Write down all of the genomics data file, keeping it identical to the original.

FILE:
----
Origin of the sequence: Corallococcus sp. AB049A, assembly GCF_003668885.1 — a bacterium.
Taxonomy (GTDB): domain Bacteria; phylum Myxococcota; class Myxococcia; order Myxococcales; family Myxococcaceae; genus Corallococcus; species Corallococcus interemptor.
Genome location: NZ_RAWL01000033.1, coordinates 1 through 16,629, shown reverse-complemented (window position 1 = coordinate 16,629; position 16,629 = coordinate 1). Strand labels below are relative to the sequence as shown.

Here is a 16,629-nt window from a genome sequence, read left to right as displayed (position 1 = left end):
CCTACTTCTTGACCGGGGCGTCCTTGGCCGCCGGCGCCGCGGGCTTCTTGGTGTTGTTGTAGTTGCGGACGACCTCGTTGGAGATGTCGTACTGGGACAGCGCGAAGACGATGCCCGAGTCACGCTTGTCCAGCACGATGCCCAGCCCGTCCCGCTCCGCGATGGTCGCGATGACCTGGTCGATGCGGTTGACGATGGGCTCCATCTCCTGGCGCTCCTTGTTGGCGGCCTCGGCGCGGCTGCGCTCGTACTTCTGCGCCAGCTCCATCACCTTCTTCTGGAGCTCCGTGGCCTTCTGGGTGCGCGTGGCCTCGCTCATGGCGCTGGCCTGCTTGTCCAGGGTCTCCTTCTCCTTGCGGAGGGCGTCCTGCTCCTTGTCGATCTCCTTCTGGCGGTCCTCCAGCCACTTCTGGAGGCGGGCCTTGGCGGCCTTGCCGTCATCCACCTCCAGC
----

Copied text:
Origin of the sequence: Corallococcus sp. AB049A, assembly GCF_003668885.1 — a bacterium.
Taxonomy (GTDB): domain Bacteria; phylum Myxococcota; class Myxococcia; order Myxococcales; family Myxococcaceae; genus Corallococcus; species Corallococcus interemptor.
Genome location: NZ_RAWL01000033.1, coordinates 1 through 16,629, shown reverse-complemented (window position 1 = coordinate 16,629; position 16,629 = coordinate 1). Strand labels below are relative to the sequence as shown.

Here is a 16,629-nt window from a genome sequence, read left to right as displayed (position 1 = left end):
CCTACTTCTTGACCGGGGCGTCCTTGGCCGCCGGCGCCGCGGGCTTCTTGGTGTTGTTGTAGTTGCGGACGACCTCGTTGGAGATGTCGTACTGGGACAGCGCGAAGACGATGCCCGAGTCACGCTTGTCCAGCACGATGCCCAGCCCGTCCCGCTCCGCGATGGTCGCGATGACCTGGTCGATGCGGTTGACGATGGGCTCCATCTCCTGGCGCTCCTTGTTGGCGGCCTCGGCGCGGCTGCGCTCGTACTTCTGCGCCAGCTCCATCACCTTCTTCTGGAGCTCCGTGGCCTTCTGGGTGCGCGTGGCCTCGCTCATGGCGCTGGCCTGCTTGTCCAGGGTCTCCTTCTCCTTGCGGAGGGCGTCCTGCTCCTTGTCGATCTCCTTCTGGCGGTCCTCCAGCCACTTCTGGAGGCGGGCCTTGGCGGCCTTGCCGTCATCCACCTCCAGC